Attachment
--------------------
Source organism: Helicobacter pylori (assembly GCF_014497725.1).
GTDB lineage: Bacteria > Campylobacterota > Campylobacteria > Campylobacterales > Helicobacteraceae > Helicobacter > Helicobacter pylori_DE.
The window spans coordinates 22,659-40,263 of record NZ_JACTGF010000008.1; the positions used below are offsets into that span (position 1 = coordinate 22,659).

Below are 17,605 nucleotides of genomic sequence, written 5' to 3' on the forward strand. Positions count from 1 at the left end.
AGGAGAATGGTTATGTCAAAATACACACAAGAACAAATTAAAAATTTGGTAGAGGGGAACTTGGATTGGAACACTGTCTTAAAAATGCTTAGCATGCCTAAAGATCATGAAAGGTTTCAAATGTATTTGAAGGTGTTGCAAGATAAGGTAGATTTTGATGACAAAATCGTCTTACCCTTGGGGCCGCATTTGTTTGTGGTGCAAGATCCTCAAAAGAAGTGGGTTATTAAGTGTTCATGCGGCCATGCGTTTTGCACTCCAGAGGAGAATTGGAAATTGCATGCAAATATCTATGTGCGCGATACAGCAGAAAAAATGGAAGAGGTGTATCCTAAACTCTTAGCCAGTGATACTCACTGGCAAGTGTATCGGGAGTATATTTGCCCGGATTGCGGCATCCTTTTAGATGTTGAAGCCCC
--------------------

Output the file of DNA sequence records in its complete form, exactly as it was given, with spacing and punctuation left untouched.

Source organism: Helicobacter pylori (assembly GCF_014497725.1).
GTDB lineage: Bacteria > Campylobacterota > Campylobacteria > Campylobacterales > Helicobacteraceae > Helicobacter > Helicobacter pylori_DE.
The window spans coordinates 22,659-40,263 of record NZ_JACTGF010000008.1; the positions used below are offsets into that span (position 1 = coordinate 22,659).

Below are 17,605 nucleotides of genomic sequence, written 5' to 3' on the forward strand. Positions count from 1 at the left end.
AGGAGAATGGTTATGTCAAAATACACACAAGAACAAATTAAAAATTTGGTAGAGGGGAACTTGGATTGGAACACTGTCTTAAAAATGCTTAGCATGCCTAAAGATCATGAAAGGTTTCAAATGTATTTGAAGGTGTTGCAAGATAAGGTAGATTTTGATGACAAAATCGTCTTACCCTTGGGGCCGCATTTGTTTGTGGTGCAAGATCCTCAAAAGAAGTGGGTTATTAAGTGTTCATGCGGCCATGCGTTTTGCACTCCAGAGGAGAATTGGAAATTGCATGCAAATATCTATGTGCGCGATACAGCAGAAAAAATGGAAGAGGTGTATCCTAAACTCTTAGCCAGTGATACTCACTGGCAAGTGTATCGGGAGTATATTTGCCCGGATTGCGGCATCCTTTTAGATGTTGAAGCCCC